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School administrators hope dramatic changes in school meals helps improve student success

Brent Gish, superintendent of the Red Lake School District, believes if the district is not part of the solution, it is part of the problem.

As the district undergoes a comprehensive school improvement plan, it is also revamping what it is serving for breakfasts and lunches.

Three years ago the district self-initiated a healthier approach to school meals. Today, the district has added more fruits and vegetables to its menus and has reduced the salt and fat content in most of its foods.

Meals served in breakfasts and lunches today look different from what was served 10 years ago, according to Red Lake School District's Business Manager Willie Larson.

"Historically, if you take a look at school nutrition, school lunches had some of the highest fat content," he said.

Costs played a role in this, he added, but students were also being allowed to have second, third and fourth helpings.

But with recent pushes from the United States Department of Agriculture to make school meals healthier and a concern of high obesity rates among children and adults, changes had to be made.

Students in Red Lake Schools are now served only one helping of the main entrée at breakfast and lunch, but are allowed to go back for as many helpings of fruits and vegetables as they want. Salt shakers are no longer on tables and Ranch dressing for dipping vegetables is fat-free. And pizza is not offered for lunches anymore, although a breakfast pizza is occasionally offered in the mornings.

But these major changes did not come without opposition.

"That first six months, I don't know how many phone calls we were taking," Larson said. "If it wasn't from parents, it was from teachers or board members saying, 'Our kids don't like this stuff.' What they were really saying is the kids were not used to the new stuff. They were used to pizza."

Larson learned one of the biggest challenges the food service coordinator and administrators had to overcome was getting students to try the food before not accepting it.

According to Larson, given enough time to adjust to the changes, most of the students have now accepted the healthier menu.

In preparing for the future, Larson said, he and the district's food coordinator are learning more about ways to increase the whole grain count in cereals and replacing pork sausage with turkey sausage.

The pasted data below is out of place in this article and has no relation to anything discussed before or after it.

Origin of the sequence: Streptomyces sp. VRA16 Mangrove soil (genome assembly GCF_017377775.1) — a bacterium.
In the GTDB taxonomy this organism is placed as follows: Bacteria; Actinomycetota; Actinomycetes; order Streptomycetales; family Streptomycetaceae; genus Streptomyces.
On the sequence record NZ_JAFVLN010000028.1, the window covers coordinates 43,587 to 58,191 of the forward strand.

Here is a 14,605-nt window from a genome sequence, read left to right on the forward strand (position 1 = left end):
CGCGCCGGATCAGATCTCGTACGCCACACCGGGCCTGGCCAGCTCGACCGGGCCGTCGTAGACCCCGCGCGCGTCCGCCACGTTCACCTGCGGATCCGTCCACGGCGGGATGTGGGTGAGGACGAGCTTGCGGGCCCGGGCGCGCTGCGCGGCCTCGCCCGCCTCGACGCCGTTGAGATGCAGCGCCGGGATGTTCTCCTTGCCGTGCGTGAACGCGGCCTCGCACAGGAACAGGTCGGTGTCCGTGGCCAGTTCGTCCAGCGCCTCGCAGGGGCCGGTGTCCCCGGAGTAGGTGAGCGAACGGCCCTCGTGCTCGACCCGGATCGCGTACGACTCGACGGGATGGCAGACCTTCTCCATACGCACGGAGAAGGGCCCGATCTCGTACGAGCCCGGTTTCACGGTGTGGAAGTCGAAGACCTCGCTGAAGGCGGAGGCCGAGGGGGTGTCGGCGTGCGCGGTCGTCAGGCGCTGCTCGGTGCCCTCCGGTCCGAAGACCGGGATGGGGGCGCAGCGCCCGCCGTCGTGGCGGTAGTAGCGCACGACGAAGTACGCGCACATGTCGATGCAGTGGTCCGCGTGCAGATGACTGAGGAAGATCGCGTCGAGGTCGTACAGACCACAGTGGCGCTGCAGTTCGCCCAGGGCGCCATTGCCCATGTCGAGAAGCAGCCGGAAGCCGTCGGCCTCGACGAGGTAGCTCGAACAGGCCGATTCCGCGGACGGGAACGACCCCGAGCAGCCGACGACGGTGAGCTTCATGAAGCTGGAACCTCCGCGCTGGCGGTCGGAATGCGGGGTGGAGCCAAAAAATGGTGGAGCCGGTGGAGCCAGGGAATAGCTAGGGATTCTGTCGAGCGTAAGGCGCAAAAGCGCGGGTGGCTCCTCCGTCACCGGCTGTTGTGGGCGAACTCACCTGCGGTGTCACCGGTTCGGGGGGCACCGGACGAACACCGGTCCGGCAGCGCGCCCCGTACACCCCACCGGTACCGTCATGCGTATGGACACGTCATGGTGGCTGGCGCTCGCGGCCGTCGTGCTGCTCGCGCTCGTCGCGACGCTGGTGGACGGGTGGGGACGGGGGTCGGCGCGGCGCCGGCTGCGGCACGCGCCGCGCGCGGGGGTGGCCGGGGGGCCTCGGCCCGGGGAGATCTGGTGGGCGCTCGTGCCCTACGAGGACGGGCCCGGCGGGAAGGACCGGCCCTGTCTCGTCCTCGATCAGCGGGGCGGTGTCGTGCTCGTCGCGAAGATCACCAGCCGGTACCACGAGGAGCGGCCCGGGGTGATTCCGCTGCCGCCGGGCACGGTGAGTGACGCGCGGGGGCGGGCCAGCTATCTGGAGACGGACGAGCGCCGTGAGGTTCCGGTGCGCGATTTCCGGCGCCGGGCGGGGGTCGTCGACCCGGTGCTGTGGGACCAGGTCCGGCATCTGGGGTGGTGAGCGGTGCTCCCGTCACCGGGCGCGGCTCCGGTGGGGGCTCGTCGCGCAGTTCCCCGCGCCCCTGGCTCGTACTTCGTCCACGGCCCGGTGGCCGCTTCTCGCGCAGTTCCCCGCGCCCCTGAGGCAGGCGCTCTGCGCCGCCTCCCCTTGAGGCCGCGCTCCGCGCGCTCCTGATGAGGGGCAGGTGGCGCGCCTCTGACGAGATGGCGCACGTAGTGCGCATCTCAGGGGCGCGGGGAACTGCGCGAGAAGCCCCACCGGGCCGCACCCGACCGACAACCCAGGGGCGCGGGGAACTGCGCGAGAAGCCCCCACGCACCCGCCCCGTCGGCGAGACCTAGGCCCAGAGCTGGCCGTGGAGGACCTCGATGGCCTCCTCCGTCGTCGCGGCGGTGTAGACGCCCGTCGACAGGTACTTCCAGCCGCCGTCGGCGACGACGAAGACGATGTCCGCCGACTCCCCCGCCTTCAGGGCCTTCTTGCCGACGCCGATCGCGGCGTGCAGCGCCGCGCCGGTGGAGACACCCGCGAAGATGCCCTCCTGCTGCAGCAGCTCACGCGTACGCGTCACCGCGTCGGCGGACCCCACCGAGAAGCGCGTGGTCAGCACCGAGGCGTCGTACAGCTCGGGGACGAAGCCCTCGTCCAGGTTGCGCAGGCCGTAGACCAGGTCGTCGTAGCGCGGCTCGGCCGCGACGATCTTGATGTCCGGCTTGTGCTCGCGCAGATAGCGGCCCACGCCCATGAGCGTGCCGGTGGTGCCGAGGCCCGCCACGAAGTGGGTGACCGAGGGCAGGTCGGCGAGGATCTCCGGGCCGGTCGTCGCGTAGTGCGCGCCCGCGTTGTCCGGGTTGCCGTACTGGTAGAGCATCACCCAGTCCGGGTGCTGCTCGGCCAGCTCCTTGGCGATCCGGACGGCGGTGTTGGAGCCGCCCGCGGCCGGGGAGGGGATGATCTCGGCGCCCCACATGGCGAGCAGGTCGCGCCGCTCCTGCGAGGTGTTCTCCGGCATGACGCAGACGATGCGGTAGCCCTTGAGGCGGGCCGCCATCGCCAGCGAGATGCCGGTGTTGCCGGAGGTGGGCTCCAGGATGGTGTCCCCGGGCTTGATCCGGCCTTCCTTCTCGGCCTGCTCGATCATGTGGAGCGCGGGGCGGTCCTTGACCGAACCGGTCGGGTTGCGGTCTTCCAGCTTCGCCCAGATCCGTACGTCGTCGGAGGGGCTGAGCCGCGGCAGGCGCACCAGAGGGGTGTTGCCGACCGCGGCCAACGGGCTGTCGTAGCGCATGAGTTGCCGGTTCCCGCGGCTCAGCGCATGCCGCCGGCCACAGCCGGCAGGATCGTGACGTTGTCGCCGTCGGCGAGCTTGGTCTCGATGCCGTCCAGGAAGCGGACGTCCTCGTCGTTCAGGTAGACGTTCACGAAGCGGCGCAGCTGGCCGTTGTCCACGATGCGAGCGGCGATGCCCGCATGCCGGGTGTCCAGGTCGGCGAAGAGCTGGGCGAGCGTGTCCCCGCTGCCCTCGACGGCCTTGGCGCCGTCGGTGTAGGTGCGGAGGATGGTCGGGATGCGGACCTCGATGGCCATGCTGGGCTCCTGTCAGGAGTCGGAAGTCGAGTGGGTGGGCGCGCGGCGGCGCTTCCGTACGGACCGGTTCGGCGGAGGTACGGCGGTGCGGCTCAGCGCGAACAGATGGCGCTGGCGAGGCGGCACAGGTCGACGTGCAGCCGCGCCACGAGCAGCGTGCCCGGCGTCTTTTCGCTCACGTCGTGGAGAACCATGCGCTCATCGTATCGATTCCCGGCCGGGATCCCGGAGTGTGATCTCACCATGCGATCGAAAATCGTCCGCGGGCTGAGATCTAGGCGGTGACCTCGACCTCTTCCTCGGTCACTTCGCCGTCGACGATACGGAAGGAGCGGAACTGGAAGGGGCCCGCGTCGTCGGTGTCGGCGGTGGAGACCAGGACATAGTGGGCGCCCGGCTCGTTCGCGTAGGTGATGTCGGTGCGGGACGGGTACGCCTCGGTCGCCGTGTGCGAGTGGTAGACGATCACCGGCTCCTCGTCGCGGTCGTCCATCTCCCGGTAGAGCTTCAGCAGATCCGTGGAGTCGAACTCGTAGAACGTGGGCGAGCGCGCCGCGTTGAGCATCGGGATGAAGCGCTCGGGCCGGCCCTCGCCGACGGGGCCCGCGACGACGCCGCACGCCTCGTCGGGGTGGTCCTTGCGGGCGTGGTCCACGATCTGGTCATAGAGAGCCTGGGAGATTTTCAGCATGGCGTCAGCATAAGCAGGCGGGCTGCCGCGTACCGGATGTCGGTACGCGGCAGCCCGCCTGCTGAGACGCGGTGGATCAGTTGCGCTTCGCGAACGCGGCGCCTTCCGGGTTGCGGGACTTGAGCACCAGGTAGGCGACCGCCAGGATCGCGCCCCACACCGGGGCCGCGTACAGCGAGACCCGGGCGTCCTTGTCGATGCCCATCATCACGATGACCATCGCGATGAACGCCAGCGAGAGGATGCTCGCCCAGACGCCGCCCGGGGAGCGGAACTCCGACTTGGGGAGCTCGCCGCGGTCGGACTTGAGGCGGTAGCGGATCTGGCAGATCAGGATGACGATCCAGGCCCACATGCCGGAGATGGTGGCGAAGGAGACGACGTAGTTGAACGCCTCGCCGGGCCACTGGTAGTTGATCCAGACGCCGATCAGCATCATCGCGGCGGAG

"If we're going to have the kids make academic growth, we can't have them running out of energy when they need to think," Larson said. "We're always looking at ways to improve nutrition."

Most recently, the district reorganized its breakfasts at the middle school and high school.

"We had good participation in breakfast programs at the elementary schools, but we saw that participation falls at the middle school," Gish said. "We found socializing was more important to them than proper nutrition."

As part of the district's reform efforts, students now meet for their first period class and then are given time to go through a breakfast buffet line.

"It's breakfast in a bag," Gish said. "They can pick out what they want to eat and they can still be social."

Gish said since the new breakfast program started, breakfast participation rates have tripled at the middle school and high school.

The school district also removed all carbonated beverages, with the exception of Powerade, from its beverage dispensers.

"We want to make water a choice," Gish said.

According to Gish, one of the most successful nutrition programs the district has participated in has been the Farm-to-School program.

Farm-to-School is a national network that promotes purchasing fresh, local foods in an effort to reduce childhood obesity and inform children about where food is grown from.

Gish said the district worked with local food producers to provide students with fresh fruits and vegetables. Students were able to try a variety of produce, including purple broccoli, yellow, pink and orange watermelon, carrots, apples, wild rice and more.

"I consider it highly successful," he said. "Kids are starting to get used to healthy menus."

The Bemidji School District is also participating in the Farm to School Network program.

Today, school districts, Gish said, play a bigger role in students' lives then they did at the turn of the 19th century.

"We now take on great responsibility," he said. "As we improve our curriculum and be held to a higher level of accountability, we are going beyond academics and providing better nutrition."

In the future, the Red Lake School District may also partner with Indian Health Services to provide students with an in-house preventative dentistry program, but this is dependent upon funding.